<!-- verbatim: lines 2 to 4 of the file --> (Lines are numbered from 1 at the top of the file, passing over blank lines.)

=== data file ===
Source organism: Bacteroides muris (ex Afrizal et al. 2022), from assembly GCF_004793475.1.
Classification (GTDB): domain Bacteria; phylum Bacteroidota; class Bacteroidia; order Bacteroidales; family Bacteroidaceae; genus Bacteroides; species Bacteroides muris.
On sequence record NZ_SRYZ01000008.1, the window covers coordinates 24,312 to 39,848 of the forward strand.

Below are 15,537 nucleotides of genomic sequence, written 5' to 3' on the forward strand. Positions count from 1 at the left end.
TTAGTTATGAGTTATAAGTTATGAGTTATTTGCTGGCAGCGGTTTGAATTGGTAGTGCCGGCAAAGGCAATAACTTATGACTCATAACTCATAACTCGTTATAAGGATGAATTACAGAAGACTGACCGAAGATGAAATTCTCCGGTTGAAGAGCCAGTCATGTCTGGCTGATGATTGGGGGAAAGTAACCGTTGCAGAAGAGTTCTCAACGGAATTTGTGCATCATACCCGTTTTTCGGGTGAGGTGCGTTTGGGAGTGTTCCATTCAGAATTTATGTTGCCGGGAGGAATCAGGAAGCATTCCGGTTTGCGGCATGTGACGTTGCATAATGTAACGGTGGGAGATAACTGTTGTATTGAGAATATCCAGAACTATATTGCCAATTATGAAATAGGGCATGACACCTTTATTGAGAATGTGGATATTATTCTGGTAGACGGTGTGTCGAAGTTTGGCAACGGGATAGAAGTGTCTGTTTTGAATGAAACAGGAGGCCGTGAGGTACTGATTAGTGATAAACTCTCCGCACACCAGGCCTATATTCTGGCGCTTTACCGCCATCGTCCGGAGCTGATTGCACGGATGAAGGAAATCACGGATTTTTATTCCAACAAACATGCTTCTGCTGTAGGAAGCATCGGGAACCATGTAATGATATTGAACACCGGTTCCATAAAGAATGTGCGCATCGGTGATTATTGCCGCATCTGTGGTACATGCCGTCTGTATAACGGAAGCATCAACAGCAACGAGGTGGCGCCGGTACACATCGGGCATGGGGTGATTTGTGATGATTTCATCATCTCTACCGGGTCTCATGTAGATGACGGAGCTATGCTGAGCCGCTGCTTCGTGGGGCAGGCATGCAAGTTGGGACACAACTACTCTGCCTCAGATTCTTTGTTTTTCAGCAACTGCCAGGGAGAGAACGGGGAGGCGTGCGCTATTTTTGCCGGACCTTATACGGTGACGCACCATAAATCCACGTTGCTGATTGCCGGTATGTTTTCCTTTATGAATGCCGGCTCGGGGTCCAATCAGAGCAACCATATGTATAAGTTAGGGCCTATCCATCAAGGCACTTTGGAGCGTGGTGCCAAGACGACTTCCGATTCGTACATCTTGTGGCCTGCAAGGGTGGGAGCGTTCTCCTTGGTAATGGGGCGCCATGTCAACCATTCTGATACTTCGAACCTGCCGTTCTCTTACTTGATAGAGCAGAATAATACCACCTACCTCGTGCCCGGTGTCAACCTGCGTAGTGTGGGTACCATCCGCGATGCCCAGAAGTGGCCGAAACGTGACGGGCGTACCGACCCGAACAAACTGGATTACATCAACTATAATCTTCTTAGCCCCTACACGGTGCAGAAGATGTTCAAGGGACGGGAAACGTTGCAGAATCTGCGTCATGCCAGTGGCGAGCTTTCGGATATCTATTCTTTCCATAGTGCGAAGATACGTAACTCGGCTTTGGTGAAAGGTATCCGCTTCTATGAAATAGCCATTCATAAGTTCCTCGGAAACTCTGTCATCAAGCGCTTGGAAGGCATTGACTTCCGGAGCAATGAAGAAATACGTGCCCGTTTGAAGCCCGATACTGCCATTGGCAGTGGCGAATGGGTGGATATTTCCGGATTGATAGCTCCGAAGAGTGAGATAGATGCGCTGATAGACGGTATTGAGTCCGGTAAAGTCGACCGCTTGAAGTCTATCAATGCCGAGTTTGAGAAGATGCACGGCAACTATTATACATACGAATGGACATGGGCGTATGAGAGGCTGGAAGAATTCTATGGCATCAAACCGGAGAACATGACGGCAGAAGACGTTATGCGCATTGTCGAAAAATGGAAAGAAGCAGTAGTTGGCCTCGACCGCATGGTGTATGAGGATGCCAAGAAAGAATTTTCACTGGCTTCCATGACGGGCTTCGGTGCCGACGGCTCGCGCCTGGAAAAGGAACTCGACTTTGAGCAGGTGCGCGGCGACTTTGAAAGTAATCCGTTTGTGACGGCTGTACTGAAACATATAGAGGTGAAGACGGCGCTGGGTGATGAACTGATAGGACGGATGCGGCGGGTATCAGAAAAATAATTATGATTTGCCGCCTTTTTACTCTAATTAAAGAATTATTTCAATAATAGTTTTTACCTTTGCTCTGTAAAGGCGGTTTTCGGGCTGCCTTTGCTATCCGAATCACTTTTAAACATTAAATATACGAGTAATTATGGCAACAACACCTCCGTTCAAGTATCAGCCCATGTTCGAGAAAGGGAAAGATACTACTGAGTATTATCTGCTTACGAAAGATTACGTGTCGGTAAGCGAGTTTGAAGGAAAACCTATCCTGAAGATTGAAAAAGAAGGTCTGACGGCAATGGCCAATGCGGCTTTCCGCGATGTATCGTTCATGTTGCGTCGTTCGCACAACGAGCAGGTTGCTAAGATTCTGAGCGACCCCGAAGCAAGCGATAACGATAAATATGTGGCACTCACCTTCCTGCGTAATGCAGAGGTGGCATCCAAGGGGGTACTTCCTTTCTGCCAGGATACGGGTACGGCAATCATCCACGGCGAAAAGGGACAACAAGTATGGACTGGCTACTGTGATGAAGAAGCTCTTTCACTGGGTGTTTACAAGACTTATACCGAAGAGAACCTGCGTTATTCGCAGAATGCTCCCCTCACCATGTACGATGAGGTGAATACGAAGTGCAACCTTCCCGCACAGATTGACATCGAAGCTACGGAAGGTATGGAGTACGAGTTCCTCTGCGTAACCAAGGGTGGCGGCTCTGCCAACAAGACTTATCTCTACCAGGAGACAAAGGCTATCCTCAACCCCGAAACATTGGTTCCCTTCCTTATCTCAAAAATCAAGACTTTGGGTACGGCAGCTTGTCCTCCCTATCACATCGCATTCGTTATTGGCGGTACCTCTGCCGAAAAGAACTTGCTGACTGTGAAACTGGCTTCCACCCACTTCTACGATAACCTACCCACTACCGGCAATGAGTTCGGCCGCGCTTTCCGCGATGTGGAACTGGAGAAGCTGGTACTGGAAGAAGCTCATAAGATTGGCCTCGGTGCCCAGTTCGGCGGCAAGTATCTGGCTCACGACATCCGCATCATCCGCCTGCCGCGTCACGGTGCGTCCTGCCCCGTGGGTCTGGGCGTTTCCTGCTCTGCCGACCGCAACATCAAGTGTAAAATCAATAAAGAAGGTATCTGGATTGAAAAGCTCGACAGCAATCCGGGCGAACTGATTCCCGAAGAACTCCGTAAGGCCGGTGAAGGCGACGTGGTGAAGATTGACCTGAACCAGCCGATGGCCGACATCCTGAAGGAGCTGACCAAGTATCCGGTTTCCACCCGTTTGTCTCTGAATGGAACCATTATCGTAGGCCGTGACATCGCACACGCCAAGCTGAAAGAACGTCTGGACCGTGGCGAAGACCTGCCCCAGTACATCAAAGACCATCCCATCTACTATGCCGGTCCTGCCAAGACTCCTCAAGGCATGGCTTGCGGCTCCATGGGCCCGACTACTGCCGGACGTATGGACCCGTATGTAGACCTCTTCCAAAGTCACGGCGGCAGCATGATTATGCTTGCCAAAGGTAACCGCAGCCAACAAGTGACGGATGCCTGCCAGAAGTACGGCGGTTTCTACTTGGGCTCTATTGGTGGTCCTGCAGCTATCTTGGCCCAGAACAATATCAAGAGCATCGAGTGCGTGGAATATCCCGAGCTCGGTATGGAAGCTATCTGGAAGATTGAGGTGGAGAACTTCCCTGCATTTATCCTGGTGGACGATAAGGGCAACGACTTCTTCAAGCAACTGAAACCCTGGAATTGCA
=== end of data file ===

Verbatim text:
Classification (GTDB): domain Bacteria; phylum Bacteroidota; class Bacteroidia; order Bacteroidales; family Bacteroidaceae; genus Bacteroides; species Bacteroides muris.
On sequence record NZ_SRYZ01000008.1, the window covers coordinates 24,312 to 39,848 of the forward strand.

Below are 15,537 nucleotides of genomic sequence, written 5' to 3' on the forward strand. Positions count from 1 at the left end.